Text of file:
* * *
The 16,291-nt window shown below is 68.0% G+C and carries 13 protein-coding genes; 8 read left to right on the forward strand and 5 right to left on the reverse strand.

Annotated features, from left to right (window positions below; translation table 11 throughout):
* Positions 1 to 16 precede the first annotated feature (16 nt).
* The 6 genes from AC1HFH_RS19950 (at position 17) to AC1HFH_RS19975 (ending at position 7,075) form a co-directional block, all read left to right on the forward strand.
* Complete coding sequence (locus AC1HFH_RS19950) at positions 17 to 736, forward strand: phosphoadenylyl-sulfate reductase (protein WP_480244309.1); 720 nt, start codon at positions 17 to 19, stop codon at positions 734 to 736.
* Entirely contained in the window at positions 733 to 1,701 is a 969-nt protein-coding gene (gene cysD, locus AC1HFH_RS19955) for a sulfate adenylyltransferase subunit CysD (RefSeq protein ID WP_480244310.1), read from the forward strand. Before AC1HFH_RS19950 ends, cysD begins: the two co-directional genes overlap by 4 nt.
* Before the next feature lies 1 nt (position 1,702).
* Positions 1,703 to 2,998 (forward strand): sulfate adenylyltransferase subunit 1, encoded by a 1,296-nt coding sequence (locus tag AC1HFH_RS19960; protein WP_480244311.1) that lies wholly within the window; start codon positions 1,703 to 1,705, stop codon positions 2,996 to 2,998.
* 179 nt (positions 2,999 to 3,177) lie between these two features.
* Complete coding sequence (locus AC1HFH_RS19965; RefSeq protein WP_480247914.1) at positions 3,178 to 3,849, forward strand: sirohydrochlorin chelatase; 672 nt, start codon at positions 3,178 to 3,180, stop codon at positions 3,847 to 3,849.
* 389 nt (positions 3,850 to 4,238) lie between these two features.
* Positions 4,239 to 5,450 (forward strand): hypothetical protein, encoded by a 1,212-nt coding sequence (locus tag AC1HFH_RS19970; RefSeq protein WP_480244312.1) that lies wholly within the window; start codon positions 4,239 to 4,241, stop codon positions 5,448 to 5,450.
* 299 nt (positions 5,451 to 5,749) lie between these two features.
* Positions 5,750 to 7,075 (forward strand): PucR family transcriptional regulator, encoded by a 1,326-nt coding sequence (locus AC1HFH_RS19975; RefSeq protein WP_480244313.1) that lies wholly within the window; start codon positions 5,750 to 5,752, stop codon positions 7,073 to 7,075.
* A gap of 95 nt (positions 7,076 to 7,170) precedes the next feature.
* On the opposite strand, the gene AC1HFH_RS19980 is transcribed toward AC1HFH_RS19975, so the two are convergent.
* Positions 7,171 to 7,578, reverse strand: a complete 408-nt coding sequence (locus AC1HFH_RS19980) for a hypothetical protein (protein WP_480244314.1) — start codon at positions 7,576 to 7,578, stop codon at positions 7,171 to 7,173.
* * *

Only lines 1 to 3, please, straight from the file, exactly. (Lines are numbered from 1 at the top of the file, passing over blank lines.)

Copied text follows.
The 16,291-nt window shown below is 68.0% G+C and carries 13 protein-coding genes; 8 read left to right on the forward strand and 5 right to left on the reverse strand.

Annotated features, from left to right (window positions below; translation table 11 throughout):
* Positions 1 to 16 precede the first annotated feature (16 nt).